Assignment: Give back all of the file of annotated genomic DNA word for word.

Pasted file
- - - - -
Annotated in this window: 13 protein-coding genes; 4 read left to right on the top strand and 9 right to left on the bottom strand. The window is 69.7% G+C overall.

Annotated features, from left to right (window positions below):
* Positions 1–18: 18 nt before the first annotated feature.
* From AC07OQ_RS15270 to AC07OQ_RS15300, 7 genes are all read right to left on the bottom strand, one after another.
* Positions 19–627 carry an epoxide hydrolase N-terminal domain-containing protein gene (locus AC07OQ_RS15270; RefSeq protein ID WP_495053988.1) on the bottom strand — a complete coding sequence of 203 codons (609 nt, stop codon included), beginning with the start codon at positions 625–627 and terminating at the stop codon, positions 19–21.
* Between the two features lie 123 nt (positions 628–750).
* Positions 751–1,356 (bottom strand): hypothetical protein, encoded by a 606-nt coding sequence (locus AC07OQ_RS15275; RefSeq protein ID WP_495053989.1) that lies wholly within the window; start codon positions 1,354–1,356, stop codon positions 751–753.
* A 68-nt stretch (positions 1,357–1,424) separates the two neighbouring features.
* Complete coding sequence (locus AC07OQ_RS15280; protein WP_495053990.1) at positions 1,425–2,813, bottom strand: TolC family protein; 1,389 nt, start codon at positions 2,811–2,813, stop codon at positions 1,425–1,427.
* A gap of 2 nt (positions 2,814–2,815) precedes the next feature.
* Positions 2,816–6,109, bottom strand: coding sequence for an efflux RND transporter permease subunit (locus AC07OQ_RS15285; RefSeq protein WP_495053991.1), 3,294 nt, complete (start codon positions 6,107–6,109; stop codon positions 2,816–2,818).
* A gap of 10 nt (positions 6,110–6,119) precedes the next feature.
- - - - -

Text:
Annotated in this window: 13 protein-coding genes; 4 read left to right on the top strand and 9 right to left on the bottom strand. The window is 69.7% G+C overall.

Annotated features, from left to right (window positions below):
* Positions 1–18: 18 nt before the first annotated feature.
* From AC07OQ_RS15270 to AC07OQ_RS15300, 7 genes are all read right to left on the bottom strand, one after another.
* Positions 19–627 carry an epoxide hydrolase N-terminal domain-containing protein gene (locus AC07OQ_RS15270; RefSeq protein ID WP_495053988.1) on the bottom strand — a complete coding sequence of 203 codons (609 nt, stop codon included), beginning with the start codon at positions 625–627 and terminating at the stop codon, positions 19–21.
* Between the two features lie 123 nt (positions 628–750).
* Positions 751–1,356 (bottom strand): hypothetical protein, encoded by a 606-nt coding sequence (locus AC07OQ_RS15275; RefSeq protein ID WP_495053989.1) that lies wholly within the window; start codon positions 1,354–1,356, stop codon positions 751–753.
* A 68-nt stretch (positions 1,357–1,424) separates the two neighbouring features.
* Complete coding sequence (locus AC07OQ_RS15280; protein WP_495053990.1) at positions 1,425–2,813, bottom strand: TolC family protein; 1,389 nt, start codon at positions 2,811–2,813, stop codon at positions 1,425–1,427.
* A gap of 2 nt (positions 2,814–2,815) precedes the next feature.
* Positions 2,816–6,109, bottom strand: coding sequence for an efflux RND transporter permease subunit (locus AC07OQ_RS15285; RefSeq protein WP_495053991.1), 3,294 nt, complete (start codon positions 6,107–6,109; stop codon positions 2,816–2,818).
* A gap of 10 nt (positions 6,110–6,119) precedes the next feature.